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1164I<The Lays of Beleriand>, by J.R.R. Tolkien and published posthumously
1165by his son and literary executor, C.J.R. Tolkien, being the 3rd of the
116612 volumes in Christopher's mammoth I<History of Middle Earth>. Page
1167numbers derive from the hardcover edition, first published in 1983 by
1168George Allen & Unwin; no page numbers changed for the special 3-volume
1169omnibus edition of 2002 or the various trade-paper editions, all again
1170now by Harper Collins or Houghton Mifflin.
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1171
1172=back
1173
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1174Other JRRT books fair game for quotes would thus include I<The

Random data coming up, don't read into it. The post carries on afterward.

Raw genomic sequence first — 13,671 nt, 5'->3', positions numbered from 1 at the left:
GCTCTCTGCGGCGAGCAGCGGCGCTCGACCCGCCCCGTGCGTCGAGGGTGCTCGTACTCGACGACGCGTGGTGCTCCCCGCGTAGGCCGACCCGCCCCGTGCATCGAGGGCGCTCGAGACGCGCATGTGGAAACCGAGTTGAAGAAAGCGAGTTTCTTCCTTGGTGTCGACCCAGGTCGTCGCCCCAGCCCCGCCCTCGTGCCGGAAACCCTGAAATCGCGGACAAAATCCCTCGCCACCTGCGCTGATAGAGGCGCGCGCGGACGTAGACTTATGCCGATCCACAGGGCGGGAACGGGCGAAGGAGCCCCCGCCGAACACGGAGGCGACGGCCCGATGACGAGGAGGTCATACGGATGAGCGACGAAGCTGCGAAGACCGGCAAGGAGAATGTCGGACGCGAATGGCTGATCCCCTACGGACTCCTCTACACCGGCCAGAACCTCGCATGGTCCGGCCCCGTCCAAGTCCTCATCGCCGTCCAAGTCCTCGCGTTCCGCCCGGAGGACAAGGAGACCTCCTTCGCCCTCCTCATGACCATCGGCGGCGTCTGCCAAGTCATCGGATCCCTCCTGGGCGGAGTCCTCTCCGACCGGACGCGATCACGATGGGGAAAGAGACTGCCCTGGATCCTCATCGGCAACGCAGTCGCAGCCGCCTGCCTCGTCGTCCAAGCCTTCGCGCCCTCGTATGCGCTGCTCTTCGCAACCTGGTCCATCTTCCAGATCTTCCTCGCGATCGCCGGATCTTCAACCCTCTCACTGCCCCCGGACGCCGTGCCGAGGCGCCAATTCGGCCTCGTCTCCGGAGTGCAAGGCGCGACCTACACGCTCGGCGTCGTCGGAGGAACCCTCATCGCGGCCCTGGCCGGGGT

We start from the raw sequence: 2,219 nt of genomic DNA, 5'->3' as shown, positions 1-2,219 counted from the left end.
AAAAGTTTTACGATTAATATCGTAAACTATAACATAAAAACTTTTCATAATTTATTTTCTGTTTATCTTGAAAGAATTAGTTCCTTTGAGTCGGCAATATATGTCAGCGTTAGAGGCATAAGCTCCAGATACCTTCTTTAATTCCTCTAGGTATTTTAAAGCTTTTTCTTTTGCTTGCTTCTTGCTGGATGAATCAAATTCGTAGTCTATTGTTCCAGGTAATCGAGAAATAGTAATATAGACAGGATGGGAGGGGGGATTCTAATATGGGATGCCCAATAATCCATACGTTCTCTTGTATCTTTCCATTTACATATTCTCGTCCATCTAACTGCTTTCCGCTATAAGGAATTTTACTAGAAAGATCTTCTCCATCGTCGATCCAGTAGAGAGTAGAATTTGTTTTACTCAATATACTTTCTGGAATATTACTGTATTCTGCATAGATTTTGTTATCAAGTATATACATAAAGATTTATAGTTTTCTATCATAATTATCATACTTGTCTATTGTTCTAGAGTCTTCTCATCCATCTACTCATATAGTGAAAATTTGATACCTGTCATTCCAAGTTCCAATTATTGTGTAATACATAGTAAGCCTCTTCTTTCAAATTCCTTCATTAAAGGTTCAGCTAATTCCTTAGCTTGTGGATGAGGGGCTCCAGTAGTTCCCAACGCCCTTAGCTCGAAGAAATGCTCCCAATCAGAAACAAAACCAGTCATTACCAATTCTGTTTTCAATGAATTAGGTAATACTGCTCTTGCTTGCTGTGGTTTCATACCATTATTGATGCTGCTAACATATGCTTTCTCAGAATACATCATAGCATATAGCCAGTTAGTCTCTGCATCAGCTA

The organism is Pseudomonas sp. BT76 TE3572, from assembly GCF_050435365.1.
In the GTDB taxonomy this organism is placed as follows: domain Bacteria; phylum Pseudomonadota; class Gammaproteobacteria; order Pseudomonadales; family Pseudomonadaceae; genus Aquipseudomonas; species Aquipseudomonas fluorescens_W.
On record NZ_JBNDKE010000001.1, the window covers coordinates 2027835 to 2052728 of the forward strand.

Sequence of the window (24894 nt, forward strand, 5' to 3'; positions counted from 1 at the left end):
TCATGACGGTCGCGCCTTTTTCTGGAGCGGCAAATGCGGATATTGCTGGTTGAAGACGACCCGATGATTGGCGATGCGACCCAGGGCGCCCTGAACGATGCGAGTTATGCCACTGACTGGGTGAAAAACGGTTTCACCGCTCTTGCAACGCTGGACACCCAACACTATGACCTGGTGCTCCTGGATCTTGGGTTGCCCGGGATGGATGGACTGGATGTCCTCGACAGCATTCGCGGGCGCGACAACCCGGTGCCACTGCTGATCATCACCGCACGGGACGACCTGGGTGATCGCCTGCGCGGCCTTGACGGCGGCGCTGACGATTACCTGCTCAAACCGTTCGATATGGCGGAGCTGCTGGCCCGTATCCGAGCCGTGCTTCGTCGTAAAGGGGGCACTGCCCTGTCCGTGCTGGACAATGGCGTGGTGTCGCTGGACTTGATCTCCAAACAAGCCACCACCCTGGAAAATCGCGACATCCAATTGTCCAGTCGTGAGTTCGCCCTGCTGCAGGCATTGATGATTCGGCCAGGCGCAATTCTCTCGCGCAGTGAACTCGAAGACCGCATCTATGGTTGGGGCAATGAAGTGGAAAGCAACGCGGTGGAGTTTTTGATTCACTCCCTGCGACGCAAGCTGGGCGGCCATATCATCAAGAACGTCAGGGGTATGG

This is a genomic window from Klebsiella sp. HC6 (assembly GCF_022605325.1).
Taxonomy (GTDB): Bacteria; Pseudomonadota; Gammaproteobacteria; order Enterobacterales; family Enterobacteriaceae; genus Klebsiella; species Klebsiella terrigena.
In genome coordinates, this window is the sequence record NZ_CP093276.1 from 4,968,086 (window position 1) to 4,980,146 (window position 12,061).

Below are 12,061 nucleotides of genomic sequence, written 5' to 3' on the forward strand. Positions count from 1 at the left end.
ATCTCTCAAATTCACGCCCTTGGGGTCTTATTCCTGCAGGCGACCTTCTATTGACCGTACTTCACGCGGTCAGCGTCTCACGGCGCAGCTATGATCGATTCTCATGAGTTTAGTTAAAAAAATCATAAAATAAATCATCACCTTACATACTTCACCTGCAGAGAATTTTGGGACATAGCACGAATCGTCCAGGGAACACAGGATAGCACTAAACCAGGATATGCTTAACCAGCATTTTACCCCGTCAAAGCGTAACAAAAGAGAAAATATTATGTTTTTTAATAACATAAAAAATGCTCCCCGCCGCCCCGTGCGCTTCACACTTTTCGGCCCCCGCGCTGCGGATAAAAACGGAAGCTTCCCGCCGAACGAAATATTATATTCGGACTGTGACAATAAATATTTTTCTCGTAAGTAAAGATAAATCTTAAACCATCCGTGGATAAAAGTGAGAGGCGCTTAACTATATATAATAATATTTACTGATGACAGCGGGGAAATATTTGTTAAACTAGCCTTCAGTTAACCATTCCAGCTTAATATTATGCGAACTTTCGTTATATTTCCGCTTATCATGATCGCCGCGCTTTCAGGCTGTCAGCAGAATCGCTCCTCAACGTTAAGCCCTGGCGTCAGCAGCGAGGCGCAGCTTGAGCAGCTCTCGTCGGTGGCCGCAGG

1175Adventures of Tom Bombadil>, I<The Silmarillion>, I<Unfinished Tales>,
1176and I<The Tale of the Children of Hurin>, all but the first
1177posthumously assembled by CJRT. But I<The Lord of the Rings> itself is
1178perfectly fine and probably best to quote from, provided you can find a
1179suitable quote there.
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1181So if you were to supply a new, complete, top-level source file to add
1182to Perl, you should conform to this peculiar practice by yourself
1183selecting an appropriate quotation from Tolkien, retaining the original
1184spelling and punctuation and using the same format the rest of the
1185quotes are in. Indirect and oblique is just fine; remember, it's a
1186metaphor, so being meta is, after all, what it's for.
4ac71550 1187
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1188=head1 AUTHOR
1189
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1190This document was originally written by Nathan Torkington, and is
1191maintained by the perl5-porters mailing list.
b16c2e4a 1192